We’re heading to Tarn-et-Garonne in southwest France to meet Christophe Belloc. Apple grower and president of the Blue Whale cooperatives union, he’s a key player in a sector well organized to meet the needs of demanding apple eaters. Let’s take a closer look...
An Endemic Crop
Apple trees in blossom are a common sight in many regions of France, which makes Tarn-et-Garonne far from the only one to produce apples. But it’s still easy to mistake this corner of France, especially the flatlands of the Tarn Valley, for one big orchard.
“They used to grow all sorts of fruit round here: peaches, pears, plums, kiwis and more. Although some still grow them, most farmers have long since specialized in apple production,”says Christophe Belloc.
Born into a local family of small-scale farmers, he remembers how his father expanded his company, SCEA Les Granges, before working alongside him and, eventually, taking up the reins himself. Traditional small, multiple cropping farms were already an increasingly rare sight locally by the early 2000s. This is even more true today as Tarn-et-Garonne continues along the path to becoming one of France’s leading apple producers.
A Committed Sector
The region has hundreds of apple growers, each with a farm covering an average area of 45 hectares. Christophe Belloc’s orchards, for example, span 120 hectares. Like 90% of other local farms, he has been awarded Haute Valeur Environnementale (HVE) or “high environmental value” certification, one main criteria of which is to promote the biodiversity in orchards and their immediate vicinity. And he doesn’t sell his produce at local village markets. Like most producers, he is one link in the chain of a highly organized sector that sees local apples exported across France and the world — or almost.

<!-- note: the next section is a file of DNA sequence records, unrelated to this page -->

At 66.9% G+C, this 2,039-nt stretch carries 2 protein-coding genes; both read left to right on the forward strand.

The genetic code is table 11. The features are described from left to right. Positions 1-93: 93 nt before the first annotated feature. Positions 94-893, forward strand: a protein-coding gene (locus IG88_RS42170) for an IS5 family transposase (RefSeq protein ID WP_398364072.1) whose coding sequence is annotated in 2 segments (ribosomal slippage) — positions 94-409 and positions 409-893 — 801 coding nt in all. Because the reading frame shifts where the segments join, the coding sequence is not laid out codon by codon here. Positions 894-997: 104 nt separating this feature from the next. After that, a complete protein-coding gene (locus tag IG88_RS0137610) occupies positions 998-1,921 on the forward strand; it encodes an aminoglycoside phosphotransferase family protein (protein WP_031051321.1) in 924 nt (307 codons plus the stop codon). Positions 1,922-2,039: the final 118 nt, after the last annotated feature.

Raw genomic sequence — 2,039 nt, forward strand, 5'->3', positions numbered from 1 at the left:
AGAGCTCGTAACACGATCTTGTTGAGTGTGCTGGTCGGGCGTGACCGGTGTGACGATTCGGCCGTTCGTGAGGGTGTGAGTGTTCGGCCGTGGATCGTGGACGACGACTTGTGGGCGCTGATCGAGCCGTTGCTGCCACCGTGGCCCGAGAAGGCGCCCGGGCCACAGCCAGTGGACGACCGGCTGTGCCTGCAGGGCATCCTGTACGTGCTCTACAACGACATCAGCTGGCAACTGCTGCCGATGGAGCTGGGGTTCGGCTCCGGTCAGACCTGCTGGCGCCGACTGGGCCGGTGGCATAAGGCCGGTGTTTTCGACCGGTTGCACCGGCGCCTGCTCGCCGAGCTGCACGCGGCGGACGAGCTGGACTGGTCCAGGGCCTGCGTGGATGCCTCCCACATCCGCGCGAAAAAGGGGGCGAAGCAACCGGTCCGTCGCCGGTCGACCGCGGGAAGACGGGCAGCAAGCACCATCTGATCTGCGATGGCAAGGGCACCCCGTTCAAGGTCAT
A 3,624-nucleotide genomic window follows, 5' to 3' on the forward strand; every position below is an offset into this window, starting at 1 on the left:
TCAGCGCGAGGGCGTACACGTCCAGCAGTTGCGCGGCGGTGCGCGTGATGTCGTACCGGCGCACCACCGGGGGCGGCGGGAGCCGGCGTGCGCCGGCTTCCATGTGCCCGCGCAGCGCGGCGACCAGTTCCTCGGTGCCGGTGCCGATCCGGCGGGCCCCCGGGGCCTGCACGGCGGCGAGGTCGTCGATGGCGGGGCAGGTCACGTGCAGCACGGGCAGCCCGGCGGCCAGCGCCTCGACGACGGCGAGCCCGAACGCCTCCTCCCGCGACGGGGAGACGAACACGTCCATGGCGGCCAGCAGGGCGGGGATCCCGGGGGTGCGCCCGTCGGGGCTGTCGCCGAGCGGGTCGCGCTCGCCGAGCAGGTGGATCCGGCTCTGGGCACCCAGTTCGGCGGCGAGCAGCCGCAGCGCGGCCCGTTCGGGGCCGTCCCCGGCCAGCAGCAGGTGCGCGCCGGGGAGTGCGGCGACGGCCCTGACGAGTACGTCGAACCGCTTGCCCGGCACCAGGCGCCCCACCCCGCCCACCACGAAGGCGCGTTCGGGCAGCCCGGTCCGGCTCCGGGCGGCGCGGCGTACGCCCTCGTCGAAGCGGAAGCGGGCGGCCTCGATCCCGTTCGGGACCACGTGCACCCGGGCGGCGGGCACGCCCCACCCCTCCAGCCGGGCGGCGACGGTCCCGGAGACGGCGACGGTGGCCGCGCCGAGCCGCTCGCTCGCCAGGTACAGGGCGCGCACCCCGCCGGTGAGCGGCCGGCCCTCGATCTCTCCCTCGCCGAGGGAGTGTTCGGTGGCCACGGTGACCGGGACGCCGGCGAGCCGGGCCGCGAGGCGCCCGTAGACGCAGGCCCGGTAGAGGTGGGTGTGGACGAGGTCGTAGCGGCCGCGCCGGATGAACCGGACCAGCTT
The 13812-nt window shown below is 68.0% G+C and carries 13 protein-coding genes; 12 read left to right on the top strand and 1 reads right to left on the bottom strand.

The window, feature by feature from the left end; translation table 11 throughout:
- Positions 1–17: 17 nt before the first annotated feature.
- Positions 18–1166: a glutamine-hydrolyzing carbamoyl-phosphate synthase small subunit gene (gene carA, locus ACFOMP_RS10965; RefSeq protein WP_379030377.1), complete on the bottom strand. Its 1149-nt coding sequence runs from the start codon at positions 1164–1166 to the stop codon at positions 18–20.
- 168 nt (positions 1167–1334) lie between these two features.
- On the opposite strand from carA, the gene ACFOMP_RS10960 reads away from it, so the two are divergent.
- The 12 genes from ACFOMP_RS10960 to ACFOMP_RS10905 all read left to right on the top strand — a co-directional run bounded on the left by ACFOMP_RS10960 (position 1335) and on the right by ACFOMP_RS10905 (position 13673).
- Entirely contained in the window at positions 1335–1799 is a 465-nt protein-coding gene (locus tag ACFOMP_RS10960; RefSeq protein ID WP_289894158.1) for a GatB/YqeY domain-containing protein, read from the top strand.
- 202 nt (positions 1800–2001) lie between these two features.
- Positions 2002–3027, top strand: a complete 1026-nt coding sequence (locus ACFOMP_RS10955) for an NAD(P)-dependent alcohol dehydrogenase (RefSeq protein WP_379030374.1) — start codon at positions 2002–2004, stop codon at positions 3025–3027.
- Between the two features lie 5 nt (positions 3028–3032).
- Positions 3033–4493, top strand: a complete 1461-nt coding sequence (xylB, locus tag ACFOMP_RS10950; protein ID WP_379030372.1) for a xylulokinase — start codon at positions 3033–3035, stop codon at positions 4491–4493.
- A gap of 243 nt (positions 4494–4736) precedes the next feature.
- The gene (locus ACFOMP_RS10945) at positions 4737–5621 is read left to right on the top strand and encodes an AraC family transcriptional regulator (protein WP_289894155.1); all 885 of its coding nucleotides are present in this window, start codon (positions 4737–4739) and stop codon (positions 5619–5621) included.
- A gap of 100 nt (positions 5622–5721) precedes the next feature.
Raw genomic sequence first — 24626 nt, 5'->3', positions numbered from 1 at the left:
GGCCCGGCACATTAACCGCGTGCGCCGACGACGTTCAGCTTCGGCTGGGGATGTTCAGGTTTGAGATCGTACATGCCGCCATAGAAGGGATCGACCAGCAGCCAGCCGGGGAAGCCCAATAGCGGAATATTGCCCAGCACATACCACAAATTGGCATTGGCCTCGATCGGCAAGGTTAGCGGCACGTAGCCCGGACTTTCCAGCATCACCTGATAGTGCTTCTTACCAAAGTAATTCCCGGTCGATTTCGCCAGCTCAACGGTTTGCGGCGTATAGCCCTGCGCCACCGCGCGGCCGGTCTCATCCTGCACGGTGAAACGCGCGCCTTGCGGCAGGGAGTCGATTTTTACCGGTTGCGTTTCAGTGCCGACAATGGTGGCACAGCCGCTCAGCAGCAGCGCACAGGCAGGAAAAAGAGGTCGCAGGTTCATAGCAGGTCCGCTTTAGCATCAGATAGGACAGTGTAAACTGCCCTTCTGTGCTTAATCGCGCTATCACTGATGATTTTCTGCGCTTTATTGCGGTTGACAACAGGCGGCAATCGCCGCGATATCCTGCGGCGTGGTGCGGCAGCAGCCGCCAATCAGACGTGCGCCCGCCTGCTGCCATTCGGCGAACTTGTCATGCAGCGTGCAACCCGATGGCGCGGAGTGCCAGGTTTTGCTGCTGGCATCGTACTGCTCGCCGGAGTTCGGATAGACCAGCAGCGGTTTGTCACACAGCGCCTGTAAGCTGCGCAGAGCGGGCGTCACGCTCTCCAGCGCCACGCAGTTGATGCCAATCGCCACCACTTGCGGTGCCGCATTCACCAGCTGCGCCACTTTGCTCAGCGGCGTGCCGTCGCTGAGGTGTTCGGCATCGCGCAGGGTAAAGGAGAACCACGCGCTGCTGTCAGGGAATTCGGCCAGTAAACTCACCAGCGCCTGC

He is nevertheless deeply attached to his farm, which employees up to 80 people during the picking season. Equipped with ladders, they move through the rows of apple trees to gather the harvest. Or, more accurately, “harvests”: to stretch the season even further, Christophe Belloc, like many of his fellow apple growers, cultivates a dozen or so apple varieties, some of which mature early, others late. This extends the apple-picking season from late July to late November.
Right now, all eyes are on the Gala variety. It’s difficult to resist the temptation to bite into one, but it’s worth it: absolutely delicious! Just like the Chantecler or Regal You.
A recent creation produced by crossing the Ariane with the Fuji, it reflects the growing momentum of a sector that’s constantly adapting to consumer tastes and the demand for new products. And that’s music to the ears of apple lovers!